//  Code to append t01-t04 to a dataframe goes here
            df = df.append(t01, t02, t03, t04)

        updatedControl := ldap.FindControl(response.Controls, ldap.ControlTypePaging)
        if ctrl, ok := updatedControl.(*ldap.ControlPaging); ctrl != nil && ok && len(ctrl.Cookie) != 0 {


Python Pandas really spoiled me. I was hoping for something similar in Go but was dissapointed. I tried two different packages:

The first package (dataframe-go) looked promising. I was able to build a dataframe easily enough. Unfortunately, getting the data into Excel or CSV was not yet working. After some searching I found a comment that this needed to be done by the user.

// Dataframe setup    
s01 := df.NewSeriesString( "accountExpires", nil)
s02 := df.NewSeriesString( "distinguishedName", nil)
s03 := df.NewSeriesString( "sAMAccountName", nil)
s04 := df.NewSeriesString( "description", nil)

df := df.NewDataFrame(s01, s02, s03, s04)

// Appending line to dataframe    
            df.Append(nil, t01, t02, t03, t04)

The go-gota package also looked promising at first but had not been updated in months. Creating the dataframe was easy enough, but there was no easy way to append to the dataframe. When I have some time, I'll attempt to hack something together but wouldn't be available in time for the project.

Reading From AWS Secrets Manager

This is pretty simplistic but I'm just getting my feet wet with Golang and started from basics.

These are just a couple snippets to retrieve a secret from AWS Secrets Manager. I use the code to hold secrets for Ansible and miscellaneous Makefiles. Though Ansible has a module for Secrets Manager (aws_secret) and the AWS CLI can retrieve secrets, I needed a method that could be easily installed.

For example, in my Makefile I can do something like:

-- Makefile
GRAFANA_ADMIN_PASSWORD := $(shell get_password -name=/dhrl/dev/k8s/grafana)

        kubectl create namespace grafana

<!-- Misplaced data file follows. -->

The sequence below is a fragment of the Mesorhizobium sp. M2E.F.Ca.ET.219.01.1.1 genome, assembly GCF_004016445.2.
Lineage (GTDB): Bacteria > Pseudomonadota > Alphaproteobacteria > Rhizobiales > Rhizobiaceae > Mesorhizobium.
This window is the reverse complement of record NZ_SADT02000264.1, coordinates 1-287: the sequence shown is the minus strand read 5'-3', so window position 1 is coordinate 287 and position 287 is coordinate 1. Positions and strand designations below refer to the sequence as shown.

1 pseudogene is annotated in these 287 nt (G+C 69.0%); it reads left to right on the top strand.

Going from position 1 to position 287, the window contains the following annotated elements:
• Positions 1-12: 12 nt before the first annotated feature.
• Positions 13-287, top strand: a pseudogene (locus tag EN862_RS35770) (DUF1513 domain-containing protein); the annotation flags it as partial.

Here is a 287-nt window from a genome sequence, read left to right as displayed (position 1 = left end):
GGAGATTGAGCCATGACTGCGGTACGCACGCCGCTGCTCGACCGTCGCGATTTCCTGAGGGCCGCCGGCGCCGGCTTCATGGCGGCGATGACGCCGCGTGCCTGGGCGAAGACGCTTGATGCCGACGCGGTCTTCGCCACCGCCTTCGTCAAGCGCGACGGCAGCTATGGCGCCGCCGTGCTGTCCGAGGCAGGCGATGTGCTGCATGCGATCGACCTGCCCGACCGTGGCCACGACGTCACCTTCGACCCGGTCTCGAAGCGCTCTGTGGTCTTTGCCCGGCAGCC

HELM_HOST=localhost:$(TILLER_PORT)  helm install stable/grafana \
            --name grafana \
            --namespace grafana \
            --set persistence.storageClassName="gp2" \
            --set adminPassword="$(GRAFANA_ADMIN_PASSWORD)" \

I started using AWS with Assumed Roles. This was a convenient way of managing my account. I source the below script to set my AssumedRole credentials in my session. Using an assumed role with Secrets Manager makes it relatively easy to manage accounts and not worry about storing passwords.

OUTPUT=$(aws sts assume-role --role-arn $ROLE --role-session-name "RoleArchitect" --profile test )

AWS_ACCESS_KEY_ID=$(echo $OUTPUT|jq '.Credentials.AccessKeyId'|tr -d '"')
AWS_SECRET_ACCESS_KEY=$(echo $OUTPUT|jq '.Credentials.SecretAccessKey'|tr -d '"')
AWS_SESSION_TOKEN=$(echo $OUTPUT|jq '.Credentials.SessionToken'|tr -d '"')


The code itself is just based on the example that Amazon provides after the secret is created. I added a few lines to allow passing the secret name but it's mainly boilerplate code.

package main
import (

I added a few lines to accept command line parameters. The flag module makes this easy.

func main() {                                                                                                                                                                                  
   var secretName,secretVersion,region string